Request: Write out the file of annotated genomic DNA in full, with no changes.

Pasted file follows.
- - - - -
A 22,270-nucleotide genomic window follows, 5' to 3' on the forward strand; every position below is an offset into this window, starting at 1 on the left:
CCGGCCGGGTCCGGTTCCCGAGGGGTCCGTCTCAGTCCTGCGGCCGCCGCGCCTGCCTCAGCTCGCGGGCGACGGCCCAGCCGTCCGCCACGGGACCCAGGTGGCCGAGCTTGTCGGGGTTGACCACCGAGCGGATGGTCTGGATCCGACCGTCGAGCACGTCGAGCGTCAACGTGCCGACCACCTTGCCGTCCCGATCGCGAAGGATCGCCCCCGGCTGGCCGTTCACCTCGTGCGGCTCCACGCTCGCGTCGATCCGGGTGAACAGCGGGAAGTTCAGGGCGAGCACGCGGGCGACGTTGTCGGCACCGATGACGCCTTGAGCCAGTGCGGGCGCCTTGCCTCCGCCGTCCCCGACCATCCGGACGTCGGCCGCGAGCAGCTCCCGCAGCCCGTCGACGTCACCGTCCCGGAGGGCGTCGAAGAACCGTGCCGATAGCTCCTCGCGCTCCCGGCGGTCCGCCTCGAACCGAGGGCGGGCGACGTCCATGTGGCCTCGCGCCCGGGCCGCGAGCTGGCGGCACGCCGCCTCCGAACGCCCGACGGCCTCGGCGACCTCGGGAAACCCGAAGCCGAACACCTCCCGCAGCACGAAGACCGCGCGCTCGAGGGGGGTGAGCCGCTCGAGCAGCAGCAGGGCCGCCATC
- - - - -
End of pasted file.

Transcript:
A 22,270-nucleotide genomic window follows, 5' to 3' on the forward strand; every position below is an offset into this window, starting at 1 on the left:
CCGGCCGGGTCCGGTTCCCGAGGGGTCCGTCTCAGTCCTGCGGCCGCCGCGCCTGCCTCAGCTCGCGGGCGACGGCCCAGCCGTCCGCCACGGGACCCAGGTGGCCGAGCTTGTCGGGGTTGACCACCGAGCGGATGGTCTGGATCCGACCGTCGAGCACGTCGAGCGTCAACGTGCCGACCACCTTGCCGTCCCGATCGCGAAGGATCGCCCCCGGCTGGCCGTTCACCTCGTGCGGCTCCACGCTCGCGTCGATCCGGGTGAACAGCGGGAAGTTCAGGGCGAGCACGCGGGCGACGTTGTCGGCACCGATGACGCCTTGAGCCAGTGCGGGCGCCTTGCCTCCGCCGTCCCCGACCATCCGGACGTCGGCCGCGAGCAGCTCCCGCAGCCCGTCGACGTCACCGTCCCGGAGGGCGTCGAAGAACCGTGCCGATAGCTCCTCGCGCTCCCGGCGGTCCGCCTCGAACCGAGGGCGGGCGACGTCCATGTGGCCTCGCGCCCGGGCCGCGAGCTGGCGGCACGCCGCCTCCGAACGCCCGACGGCCTCGGCGACCTCGGGAAACCCGAAGCCGAACACCTCCCGCAGCACGAAGACCGCGCGCTCGAGGGGGGTGAGCCGCTCGAGCAGCAGCAGGGCCGCCATC